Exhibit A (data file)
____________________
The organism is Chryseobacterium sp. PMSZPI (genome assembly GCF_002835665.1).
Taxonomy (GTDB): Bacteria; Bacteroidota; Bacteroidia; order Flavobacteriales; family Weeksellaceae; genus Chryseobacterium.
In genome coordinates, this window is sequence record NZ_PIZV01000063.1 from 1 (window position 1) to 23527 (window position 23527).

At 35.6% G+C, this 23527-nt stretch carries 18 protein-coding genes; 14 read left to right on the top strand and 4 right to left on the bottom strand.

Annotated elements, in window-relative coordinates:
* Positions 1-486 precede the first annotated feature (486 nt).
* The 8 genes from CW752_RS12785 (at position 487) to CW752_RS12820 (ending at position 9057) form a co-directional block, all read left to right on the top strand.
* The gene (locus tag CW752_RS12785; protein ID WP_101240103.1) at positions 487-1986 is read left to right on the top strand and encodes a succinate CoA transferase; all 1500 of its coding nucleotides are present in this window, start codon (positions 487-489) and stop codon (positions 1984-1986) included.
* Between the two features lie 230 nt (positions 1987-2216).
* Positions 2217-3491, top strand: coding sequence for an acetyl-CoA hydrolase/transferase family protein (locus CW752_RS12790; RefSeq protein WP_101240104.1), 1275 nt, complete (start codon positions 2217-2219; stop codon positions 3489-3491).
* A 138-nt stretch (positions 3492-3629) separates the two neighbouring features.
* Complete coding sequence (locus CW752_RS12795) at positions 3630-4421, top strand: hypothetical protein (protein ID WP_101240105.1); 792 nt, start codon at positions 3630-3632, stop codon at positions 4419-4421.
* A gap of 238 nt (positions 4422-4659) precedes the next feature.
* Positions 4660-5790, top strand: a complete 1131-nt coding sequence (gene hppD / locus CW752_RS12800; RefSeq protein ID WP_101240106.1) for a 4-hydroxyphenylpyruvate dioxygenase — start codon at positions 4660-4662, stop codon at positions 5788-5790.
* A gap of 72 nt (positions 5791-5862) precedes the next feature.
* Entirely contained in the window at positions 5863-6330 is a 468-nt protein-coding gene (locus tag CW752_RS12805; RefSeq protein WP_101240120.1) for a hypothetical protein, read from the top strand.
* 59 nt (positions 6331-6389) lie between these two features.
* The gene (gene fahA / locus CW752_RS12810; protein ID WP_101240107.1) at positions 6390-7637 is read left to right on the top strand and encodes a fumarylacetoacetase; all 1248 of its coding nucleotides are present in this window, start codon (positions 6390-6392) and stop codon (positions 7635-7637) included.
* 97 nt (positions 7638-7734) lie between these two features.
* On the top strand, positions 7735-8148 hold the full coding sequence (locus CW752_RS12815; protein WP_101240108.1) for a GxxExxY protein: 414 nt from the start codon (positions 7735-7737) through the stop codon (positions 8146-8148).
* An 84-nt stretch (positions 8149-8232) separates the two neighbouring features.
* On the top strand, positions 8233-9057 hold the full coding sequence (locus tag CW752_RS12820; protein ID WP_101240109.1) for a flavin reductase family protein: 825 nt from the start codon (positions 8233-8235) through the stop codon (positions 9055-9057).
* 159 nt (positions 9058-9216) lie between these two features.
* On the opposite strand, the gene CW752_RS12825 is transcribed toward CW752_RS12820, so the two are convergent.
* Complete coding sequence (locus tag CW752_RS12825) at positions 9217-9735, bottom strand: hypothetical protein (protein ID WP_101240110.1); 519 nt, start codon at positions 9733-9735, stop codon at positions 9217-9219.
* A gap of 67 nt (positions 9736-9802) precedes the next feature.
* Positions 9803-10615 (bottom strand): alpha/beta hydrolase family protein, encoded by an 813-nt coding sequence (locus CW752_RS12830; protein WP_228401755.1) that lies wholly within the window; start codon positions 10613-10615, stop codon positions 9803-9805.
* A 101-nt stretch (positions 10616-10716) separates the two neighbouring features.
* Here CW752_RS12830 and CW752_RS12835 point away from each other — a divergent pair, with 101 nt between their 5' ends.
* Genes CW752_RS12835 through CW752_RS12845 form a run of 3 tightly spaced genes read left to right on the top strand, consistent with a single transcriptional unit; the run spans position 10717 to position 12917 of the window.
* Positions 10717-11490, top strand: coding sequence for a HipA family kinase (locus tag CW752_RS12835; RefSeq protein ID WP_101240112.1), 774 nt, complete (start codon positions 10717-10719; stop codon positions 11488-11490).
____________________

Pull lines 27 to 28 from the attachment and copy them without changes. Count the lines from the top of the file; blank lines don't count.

* Positions 9803-10615 (bottom strand): alpha/beta hydrolase family protein, encoded by an 813-nt coding sequence (locus CW752_RS12830; protein WP_228401755.1) that lies wholly within the window; start codon positions 10613-10615, stop codon positions 9803-9805.
* A 101-nt stretch (positions 10616-10716) separates the two neighbouring features.